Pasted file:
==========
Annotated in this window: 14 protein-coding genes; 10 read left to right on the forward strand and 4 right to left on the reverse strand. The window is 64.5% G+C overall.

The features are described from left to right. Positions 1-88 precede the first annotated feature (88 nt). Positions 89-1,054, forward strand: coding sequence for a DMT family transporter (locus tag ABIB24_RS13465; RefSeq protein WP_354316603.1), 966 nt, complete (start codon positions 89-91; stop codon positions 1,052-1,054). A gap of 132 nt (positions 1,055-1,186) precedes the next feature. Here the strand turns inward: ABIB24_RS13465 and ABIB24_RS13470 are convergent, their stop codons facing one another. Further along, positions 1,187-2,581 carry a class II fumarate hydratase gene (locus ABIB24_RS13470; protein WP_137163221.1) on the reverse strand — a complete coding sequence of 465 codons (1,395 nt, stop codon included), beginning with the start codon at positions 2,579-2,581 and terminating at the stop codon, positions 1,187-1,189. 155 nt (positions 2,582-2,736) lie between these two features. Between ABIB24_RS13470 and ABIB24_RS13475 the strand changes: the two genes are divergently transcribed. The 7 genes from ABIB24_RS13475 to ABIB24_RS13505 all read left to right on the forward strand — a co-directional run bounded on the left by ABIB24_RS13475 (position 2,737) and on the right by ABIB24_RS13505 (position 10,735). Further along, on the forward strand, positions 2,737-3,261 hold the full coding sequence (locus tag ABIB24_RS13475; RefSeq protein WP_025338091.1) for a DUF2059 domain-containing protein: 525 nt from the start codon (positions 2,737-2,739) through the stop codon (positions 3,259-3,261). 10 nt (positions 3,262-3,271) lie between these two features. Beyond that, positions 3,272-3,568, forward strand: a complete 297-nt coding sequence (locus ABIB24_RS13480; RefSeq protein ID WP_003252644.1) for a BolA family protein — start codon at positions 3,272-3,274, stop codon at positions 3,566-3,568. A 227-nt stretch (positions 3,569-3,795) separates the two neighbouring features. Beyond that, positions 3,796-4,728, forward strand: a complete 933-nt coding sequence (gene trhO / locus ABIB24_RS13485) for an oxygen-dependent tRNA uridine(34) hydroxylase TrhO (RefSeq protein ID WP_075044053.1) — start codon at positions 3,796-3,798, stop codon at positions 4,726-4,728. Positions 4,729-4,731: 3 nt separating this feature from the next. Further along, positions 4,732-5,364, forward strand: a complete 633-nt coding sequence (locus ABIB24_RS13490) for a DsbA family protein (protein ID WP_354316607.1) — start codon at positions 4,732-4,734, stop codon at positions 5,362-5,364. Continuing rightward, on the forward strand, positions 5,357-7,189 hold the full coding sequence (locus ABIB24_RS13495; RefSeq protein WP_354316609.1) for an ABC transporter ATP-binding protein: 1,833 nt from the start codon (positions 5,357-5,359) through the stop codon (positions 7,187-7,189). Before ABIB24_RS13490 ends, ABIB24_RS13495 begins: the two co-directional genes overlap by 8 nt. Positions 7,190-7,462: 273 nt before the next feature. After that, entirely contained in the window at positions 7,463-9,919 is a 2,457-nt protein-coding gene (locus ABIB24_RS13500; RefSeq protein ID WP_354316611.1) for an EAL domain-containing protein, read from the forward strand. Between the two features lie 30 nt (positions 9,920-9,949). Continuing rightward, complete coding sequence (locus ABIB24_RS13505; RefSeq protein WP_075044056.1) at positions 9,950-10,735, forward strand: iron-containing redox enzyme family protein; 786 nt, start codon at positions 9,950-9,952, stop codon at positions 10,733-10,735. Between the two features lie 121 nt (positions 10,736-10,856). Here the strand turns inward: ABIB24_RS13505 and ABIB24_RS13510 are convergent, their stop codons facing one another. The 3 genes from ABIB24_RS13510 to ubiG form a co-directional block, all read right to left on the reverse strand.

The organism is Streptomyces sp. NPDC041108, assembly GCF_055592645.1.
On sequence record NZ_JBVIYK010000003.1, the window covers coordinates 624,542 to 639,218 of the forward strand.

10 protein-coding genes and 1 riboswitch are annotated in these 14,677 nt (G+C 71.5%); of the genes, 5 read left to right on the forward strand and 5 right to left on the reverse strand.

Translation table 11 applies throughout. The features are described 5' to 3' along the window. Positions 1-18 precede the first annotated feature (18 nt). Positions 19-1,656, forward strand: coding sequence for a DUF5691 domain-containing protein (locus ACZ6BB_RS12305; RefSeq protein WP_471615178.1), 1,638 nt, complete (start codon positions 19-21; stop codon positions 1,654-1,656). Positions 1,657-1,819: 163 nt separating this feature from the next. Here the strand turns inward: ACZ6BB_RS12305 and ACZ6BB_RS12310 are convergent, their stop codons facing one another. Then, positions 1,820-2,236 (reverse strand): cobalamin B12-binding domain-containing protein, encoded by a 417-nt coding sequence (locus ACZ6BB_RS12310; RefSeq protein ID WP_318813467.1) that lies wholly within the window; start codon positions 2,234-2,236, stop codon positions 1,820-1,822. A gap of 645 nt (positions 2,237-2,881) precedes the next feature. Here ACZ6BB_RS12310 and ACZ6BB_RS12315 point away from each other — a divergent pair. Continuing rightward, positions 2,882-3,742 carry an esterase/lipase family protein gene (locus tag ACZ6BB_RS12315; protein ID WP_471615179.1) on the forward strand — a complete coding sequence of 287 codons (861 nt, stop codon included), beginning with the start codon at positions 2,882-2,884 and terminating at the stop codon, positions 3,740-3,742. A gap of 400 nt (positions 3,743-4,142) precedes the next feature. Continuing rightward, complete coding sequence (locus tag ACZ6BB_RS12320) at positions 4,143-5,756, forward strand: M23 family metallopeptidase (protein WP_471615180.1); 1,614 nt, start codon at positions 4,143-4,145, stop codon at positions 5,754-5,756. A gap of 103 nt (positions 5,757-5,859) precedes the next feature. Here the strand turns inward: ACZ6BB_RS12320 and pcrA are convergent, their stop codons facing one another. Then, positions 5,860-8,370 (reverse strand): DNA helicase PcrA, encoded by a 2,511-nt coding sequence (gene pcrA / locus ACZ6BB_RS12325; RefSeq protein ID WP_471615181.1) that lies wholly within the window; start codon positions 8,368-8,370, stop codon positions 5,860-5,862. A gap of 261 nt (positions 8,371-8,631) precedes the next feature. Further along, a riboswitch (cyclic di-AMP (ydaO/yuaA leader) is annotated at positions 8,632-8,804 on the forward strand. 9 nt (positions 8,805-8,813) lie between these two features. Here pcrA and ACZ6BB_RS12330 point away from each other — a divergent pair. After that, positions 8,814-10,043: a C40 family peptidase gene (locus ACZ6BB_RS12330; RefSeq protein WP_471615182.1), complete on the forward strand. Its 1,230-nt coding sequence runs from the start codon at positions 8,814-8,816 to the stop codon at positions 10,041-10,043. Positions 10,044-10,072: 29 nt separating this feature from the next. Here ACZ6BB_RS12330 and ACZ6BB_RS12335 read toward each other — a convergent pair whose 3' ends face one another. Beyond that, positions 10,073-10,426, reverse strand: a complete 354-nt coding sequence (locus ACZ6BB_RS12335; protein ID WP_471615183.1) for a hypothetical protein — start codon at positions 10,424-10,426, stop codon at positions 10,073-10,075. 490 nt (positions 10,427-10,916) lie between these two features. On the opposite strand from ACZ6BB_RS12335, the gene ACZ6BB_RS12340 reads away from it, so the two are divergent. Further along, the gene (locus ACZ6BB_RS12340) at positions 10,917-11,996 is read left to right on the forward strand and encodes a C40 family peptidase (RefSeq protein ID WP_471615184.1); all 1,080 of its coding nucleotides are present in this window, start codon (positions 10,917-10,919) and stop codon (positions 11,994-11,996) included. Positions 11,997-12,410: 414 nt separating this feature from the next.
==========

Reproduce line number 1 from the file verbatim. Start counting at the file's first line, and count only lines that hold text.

Annotated in this window: 14 protein-coding genes; 10 read left to right on the forward strand and 4 right to left on the reverse strand. The window is 64.5% G+C overall.